Almost Vacation

Writing is a long, hard slog this year. Work has been so difficult that when I have time off I just can’t bear to sit at the computer and do any more thinking. I feel like all of my creative energy, and the desire to do anything, has been sucked out of my soul.

But my vacation starts at the end of next week, so I’m hoping a week away from the insanity will restore some mental energy and I’ll be ready to pick back up on some projects. My steampunk story for Corrugated Sky’s second anthology is at the editing stage, and we’re expecting to get the book out in the next month or so. In other news, I’ve been approved for Shutterstock and and I have uploaded five images so far.

I Can Has Allergies

I really, really, really need to move. Since mid-March I’ve had a stomach bug, allergies, and a sinus infection. After battling the sinus thing for three weeks and coughing so hard that I pulled a muscle, I realized that I needed more than vitamin C. So, I went up to a local walk-in clinic for antibiotics and some nasal spray. Well, that helped a lot, but I still have allergy headaches, and now I’m having eye strain headaches. I need a vacation, and I need a paradise to escape to. It sure looks pretty outside, but … achoo!

In March and early April I’ve so busy that I’ve had to let the blog “rest” for awhile. I had an encyclopedia article on howdahs to complete by the end of March, and then I had to prepare a paper for presentation on Victorian detectives, detective fiction, and journalism for the 2017 meeting of the Mid-Atlantic Conference of British Studies. And this week I just wrapped up an entry on the cultural and historical impact of Ray Bradbury for another encyclopedia. And all this stuff is in addition to my full-time job.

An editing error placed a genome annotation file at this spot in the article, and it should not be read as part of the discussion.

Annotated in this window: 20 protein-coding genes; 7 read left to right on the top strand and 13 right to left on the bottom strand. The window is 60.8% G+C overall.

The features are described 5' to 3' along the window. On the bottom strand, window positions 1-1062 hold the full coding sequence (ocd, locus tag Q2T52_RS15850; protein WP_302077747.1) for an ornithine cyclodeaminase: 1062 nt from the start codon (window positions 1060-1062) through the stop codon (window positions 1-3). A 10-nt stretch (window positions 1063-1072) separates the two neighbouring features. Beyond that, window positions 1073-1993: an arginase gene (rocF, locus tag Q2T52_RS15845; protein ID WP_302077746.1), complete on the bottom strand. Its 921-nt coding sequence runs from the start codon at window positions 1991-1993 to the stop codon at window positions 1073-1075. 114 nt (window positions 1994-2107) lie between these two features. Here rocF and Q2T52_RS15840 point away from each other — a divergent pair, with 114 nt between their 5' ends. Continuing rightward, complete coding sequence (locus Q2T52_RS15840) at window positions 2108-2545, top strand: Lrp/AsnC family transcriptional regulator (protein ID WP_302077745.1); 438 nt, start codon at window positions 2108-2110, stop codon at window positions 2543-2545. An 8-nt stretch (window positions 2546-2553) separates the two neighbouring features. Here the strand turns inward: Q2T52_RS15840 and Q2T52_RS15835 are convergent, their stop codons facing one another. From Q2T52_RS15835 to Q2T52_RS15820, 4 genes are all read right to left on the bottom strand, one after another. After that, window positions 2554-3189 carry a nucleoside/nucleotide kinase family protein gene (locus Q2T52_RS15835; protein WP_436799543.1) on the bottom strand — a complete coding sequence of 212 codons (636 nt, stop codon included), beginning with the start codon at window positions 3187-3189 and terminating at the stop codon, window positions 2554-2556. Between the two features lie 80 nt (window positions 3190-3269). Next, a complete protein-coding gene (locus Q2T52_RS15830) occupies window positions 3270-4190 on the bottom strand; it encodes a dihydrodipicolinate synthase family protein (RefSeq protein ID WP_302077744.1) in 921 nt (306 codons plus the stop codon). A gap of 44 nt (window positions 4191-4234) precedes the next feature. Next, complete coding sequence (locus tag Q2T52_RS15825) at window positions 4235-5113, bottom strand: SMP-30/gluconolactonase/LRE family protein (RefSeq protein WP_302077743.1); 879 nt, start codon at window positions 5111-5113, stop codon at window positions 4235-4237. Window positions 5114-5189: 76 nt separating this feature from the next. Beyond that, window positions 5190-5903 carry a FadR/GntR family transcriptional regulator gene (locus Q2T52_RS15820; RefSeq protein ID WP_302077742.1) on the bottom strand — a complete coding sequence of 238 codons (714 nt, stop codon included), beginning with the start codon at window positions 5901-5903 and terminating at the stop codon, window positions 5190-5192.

Yes, I do sit at the computer for a very long time every day! And this is a problem, so I’ve joined a local gym and signed up for four training sessions. My second one is today, and I’ve actually worked out twice so far this week.

I’m slowly catching up on my writing goal of 240,000 words for this year, despite a couple of very unproductive weeks. With this blog post, I’m just about 700 words behind where I want to be, but I still have two days left in my writing work week. On the fiction writing front, I’m starting the revisions to my Steampunk story for Corrugated Sky’s second anthology, to be published in late spring or early summer. Seacombe Island is next up; it’s getting a final revision and should also be published this year. I have several nonfiction projects in the queue as well, including a proposal for a chapter in a book on World War I, a book of writer’s prompts, and extending my research and writing about Victorian detectives. Oh, and there might be a cocktail book in the works, too. But that’s for after hours!

Losing Momentum

Nebble Lighthouse, which I photographed on a trip to Maine several years ago.

Cape Neddick’s Nubble Lighthouse decorated for the holidays. I photographed this on a trip to Maine in 2003.